He had a popular television show and his tours the last 30 years of his life reflected the format of that show. His concerts consisted of his solo songs interspersed among performances by his guests.

A number of Cash concerts have been released since his death. Man In Black: Live In Denmark was issued in 2006 as a DVD. Now it comes to CD for the first time.

It is a representative Johnny Cash concert, which makes it so enjoyable. There are no special bells and whistles; just a musician plying his craft.

Cash performs a number of his most recognizable hits including “A Boy Named Sue,” “Sunday Mornin’ Comin’ Down,” “I Walk The Line,” “Folsom Prison Blues,” “and “Man In Black,” which are all presented traditionally. Cash was a straight forward performer with little improvisation but if you want the hit versions of songs, then Cash is a performer for you.

Carl Perkins was the lead guitarist for Cash’s road bands for decades and always performed a few songs. Here it is his old Sun hits “Blue Suede Shows” and “Match Box.” His approach is perfunctionary but the songs are classics.

The Statler Brothers perform “Bed Of Roses” and “Flowers On The Wall,” Again, there is nothing spectacular but just a presentation of the familiar. Three duets with his wife June, including their hit “If I Were A Carpenter,” and then the whole Carter Family bring a personal touch to the concert. The concert ends with all the performers taking the stage. They have a gospel feel including an emotional traditional “Rock Of Ages.”

Man In Black” Live In Denmark 1971 is a performance frozen in time. It is one of thousands of typical performances by an extraordinary musician.


Some Other Time By Bill Evans

September 19, 2016

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Bill Evans was one of the premier jazz pianists of the 20th century.  His technical expertise was unparalleled but it was his ability for conveying motion that set him apart from most of his contemporaries.

The Bill Evans Trio had performed at the Montreux Jazz Festival June 15, 1968. Five days later they were coaxed into a recording studio by German jazz producers Hans Georg Brunner-Schwer and Joachim-Ernst Berendt. The trio recorded more than an albums worth of material but due to label contractual obligations, an album was never released. Now, almost 50 years later, Some Other Time: The Lost Session From The Black Forest finally sees the light of day as a two-disc, 21 track set. Adding to the authenticity of the set are interviews with surviving trio members Eddie Gomez and Jack DeJohnette, a number of incisive essays by people originally involved in the project, plus many archival photos from the period.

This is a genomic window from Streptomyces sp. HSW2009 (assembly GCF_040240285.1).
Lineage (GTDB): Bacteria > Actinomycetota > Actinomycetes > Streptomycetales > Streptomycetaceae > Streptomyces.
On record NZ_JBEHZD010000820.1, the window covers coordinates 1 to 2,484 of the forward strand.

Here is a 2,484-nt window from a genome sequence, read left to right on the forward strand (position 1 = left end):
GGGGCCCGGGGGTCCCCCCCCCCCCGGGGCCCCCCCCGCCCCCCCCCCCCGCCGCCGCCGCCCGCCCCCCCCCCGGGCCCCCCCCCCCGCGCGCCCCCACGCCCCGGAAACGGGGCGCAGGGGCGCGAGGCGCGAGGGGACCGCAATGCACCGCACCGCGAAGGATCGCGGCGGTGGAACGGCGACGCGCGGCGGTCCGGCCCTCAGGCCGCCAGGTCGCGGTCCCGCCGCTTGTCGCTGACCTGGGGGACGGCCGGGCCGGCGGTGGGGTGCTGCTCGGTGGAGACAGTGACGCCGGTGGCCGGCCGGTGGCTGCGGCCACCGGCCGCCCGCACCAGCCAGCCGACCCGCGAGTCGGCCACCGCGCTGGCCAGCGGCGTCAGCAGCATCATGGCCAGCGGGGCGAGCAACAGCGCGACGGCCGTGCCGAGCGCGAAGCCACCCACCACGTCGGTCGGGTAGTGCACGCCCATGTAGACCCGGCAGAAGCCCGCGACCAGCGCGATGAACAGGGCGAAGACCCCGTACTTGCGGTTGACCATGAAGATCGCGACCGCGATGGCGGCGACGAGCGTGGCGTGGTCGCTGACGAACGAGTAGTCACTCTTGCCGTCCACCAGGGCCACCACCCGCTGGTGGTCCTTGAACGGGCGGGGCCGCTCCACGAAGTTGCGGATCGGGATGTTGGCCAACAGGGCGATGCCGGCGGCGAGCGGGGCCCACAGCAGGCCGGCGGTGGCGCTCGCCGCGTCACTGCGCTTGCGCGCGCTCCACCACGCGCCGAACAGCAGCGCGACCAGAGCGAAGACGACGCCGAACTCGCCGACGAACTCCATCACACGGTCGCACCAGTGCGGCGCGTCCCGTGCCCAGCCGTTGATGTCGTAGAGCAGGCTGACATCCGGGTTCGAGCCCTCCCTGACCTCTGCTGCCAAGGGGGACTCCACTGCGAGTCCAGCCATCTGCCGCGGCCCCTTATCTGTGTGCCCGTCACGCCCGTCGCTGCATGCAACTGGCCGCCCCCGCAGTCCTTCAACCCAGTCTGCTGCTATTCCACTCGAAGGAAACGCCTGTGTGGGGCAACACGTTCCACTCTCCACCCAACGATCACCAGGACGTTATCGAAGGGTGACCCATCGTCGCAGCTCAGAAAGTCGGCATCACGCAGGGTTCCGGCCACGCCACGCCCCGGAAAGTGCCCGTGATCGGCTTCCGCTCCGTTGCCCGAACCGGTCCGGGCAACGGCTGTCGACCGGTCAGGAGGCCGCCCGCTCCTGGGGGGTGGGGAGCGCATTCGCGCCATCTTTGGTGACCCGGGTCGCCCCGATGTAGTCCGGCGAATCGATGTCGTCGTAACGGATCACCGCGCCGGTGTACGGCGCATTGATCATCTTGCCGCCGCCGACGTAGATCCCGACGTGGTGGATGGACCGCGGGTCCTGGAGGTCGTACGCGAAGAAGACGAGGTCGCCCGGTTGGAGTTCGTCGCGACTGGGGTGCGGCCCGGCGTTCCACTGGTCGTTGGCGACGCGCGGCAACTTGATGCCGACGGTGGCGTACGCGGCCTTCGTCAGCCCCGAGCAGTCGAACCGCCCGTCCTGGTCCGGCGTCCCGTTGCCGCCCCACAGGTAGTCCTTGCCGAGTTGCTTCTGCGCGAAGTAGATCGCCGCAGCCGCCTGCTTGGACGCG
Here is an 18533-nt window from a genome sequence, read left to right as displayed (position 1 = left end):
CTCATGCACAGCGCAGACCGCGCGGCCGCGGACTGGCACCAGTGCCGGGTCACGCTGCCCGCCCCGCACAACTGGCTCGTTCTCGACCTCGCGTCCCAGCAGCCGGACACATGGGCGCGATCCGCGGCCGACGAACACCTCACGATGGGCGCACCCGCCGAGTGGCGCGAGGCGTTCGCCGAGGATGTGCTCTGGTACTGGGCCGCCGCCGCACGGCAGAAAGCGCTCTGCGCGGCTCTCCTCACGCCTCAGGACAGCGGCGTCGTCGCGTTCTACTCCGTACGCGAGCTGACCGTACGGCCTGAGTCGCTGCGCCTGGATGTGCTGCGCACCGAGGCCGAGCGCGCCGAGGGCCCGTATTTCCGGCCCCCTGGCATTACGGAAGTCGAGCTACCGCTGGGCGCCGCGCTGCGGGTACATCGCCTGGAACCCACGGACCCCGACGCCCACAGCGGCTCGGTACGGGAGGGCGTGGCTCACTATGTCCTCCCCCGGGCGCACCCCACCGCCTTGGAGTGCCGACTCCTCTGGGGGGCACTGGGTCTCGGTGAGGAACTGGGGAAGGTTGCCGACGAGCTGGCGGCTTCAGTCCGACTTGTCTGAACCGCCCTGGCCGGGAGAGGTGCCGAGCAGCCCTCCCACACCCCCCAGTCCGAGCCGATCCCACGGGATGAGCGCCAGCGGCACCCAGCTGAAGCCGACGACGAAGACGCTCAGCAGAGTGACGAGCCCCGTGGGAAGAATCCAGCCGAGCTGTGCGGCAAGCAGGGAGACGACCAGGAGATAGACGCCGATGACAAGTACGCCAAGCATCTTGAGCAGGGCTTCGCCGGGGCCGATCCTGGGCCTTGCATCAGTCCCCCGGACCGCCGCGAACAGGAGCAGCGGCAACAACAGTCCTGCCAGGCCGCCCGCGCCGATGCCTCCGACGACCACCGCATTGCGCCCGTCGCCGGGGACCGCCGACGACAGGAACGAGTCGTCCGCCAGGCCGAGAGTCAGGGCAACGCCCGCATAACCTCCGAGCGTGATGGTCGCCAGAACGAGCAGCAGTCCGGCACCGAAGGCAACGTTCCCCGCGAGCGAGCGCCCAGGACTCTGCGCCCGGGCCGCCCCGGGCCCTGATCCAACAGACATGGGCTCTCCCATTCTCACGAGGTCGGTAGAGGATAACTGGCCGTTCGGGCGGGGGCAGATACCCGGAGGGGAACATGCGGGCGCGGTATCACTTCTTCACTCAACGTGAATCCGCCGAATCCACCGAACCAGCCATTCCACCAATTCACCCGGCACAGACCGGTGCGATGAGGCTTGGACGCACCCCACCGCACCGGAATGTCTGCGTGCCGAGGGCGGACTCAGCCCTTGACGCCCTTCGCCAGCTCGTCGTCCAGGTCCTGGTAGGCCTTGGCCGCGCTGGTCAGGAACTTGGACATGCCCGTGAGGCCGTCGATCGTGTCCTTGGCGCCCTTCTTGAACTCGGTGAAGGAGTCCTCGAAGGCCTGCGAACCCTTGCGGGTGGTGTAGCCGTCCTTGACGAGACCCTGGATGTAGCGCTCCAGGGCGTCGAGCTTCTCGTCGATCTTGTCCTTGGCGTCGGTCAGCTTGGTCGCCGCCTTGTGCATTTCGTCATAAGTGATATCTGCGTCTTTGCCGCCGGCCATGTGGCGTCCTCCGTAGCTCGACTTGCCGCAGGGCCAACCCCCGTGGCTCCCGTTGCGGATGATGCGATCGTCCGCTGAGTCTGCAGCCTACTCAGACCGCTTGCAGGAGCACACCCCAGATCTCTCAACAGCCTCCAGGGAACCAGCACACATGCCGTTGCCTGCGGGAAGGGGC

What makes the release unique and so historically important to the fans of Evans is the trio itself. While bassist Gomez played with Evans for years, DeJohnette was only a part of the trio for six months and this is the first studio album to feature his drumming.

By 1968 Evans was an established force in jazz music. His was just finishing his swing period and was moving in a direction that would become known as his percussive poet years. The addition of Gomez had given his rhythm section a foundational depth lacking in the past. DeJohnette added more layering with a delicate yet dramatic approach in which the cymbals played a prominent part.

This is not an album of demos and doodles but rather a spontaneously created full studio album.

The trio relies heavily on material from the Great American Songbook. Songs such as “What Kind Of Fool Am I,” “I’ll Remember April,” “My Funny Valentine,” “You’re Gonna Hear From Me,” and “Baubles, Bangles And Beads” are all presented with conviction and passion as Evans explores the textures of the melodies and brings out some extra depths hidden in the songs.

Some Other Time: The Lost Session From The Black Forest has been a gem in hiding for nearly five decades. It catches a jazz legend at a crossroads of his career as he begins to move in a new direction. A must for all jazz aficionados.

 


Sounds Of Silence By Simon & Garfunkel

September 6, 2016

“The Sounds Of Silence” was written by Paul Simon during 1963 and an acoustic version was  included on the Simon & Garfunkel debut album Wednesday Morning 3 AM. The album and the song quickly disappeared and Simon moved to England.

Enter producer Tom Wilson. He had the Byrds “Mr. Tambourine Man,” when he asked the musicians from Dylan’s “Like A Rolling Stone” session to stay in the studio to record a new electric backing for Simon & Garfunkel’s “Sounds Of Silence” vocals.

On January 1, 1966, Paul Simon received an amazing New Year’s gift, when he received a call informing him that “The Sounds Of Silence” was the number one song in the United States; a position it would hold for two weeks. It would introduce the duo and their music to the world.